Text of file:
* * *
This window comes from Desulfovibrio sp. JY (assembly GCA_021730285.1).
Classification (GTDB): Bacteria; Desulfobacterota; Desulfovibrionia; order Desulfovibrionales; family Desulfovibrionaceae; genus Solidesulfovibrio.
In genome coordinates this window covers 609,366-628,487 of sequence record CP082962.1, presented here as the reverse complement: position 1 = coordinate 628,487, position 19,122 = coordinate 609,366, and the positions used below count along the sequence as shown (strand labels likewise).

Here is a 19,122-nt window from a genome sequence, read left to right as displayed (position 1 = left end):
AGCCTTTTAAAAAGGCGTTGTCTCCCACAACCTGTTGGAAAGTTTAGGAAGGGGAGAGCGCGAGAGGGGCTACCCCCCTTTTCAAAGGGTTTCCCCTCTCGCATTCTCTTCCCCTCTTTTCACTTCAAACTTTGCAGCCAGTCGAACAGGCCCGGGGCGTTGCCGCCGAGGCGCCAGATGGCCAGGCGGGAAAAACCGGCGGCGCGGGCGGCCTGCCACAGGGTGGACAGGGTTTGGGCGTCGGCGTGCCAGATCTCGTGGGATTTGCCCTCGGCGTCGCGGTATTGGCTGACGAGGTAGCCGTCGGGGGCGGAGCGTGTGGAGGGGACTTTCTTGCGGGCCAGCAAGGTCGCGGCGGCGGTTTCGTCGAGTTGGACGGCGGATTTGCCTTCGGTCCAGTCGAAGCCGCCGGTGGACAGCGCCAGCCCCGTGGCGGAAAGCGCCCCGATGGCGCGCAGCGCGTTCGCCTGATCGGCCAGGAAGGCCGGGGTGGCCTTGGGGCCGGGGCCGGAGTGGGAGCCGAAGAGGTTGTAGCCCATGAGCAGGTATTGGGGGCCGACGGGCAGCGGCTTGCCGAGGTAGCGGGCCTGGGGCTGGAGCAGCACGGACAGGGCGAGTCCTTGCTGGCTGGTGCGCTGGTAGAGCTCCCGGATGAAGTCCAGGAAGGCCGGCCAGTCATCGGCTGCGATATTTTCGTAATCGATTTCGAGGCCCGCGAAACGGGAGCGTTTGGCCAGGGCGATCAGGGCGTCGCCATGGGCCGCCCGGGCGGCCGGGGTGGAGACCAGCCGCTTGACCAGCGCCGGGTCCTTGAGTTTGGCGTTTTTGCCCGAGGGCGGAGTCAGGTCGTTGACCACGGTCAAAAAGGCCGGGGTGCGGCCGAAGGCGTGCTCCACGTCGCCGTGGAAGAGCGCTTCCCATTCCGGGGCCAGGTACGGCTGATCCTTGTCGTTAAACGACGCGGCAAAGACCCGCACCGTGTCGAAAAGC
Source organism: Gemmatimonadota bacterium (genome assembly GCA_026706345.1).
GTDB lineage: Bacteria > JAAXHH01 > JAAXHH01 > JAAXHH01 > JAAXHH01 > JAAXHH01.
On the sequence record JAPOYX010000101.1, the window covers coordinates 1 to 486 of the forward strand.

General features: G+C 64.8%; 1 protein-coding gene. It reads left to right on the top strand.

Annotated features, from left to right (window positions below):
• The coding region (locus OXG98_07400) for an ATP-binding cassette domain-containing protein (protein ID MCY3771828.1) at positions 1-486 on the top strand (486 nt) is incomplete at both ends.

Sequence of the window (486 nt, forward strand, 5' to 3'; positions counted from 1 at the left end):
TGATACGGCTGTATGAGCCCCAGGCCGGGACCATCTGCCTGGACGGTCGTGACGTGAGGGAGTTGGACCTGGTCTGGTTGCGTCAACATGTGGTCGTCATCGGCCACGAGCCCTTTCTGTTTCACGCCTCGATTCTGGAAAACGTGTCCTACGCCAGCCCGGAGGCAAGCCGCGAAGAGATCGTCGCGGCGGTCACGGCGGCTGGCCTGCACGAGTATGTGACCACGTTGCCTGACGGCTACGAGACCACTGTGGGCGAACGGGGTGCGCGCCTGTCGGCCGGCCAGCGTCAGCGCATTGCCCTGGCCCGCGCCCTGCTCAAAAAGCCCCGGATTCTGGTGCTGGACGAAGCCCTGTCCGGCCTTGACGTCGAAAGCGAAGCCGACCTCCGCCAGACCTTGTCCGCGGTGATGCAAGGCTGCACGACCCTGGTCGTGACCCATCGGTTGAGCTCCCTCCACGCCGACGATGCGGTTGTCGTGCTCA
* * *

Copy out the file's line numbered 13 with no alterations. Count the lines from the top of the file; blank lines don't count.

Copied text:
TGATACGGCTGTATGAGCCCCAGGCCGGGACCATCTGCCTGGACGGTCGTGACGTGAGGGAGTTGGACCTGGTCTGGTTGCGTCAACATGTGGTCGTCATCGGCCACGAGCCCTTTCTGTTTCACGCCTCGATTCTGGAAAACGTGTCCTACGCCAGCCCGGAGGCAAGCCGCGAAGAGATCGTCGCGGCGGTCACGGCGGCTGGCCTGCACGAGTATGTGACCACGTTGCCTGACGGCTACGAGACCACTGTGGGCGAACGGGGTGCGCGCCTGTCGGCCGGCCAGCGTCAGCGCATTGCCCTGGCCCGCGCCCTGCTCAAAAAGCCCCGGATTCTGGTGCTGGACGAAGCCCTGTCCGGCCTTGACGTCGAAAGCGAAGCCGACCTCCGCCAGACCTTGTCCGCGGTGATGCAAGGCTGCACGACCCTGGTCGTGACCCATCGGTTGAGCTCCCTCCACGCCGACGATGCGGTTGTCGTGCTCA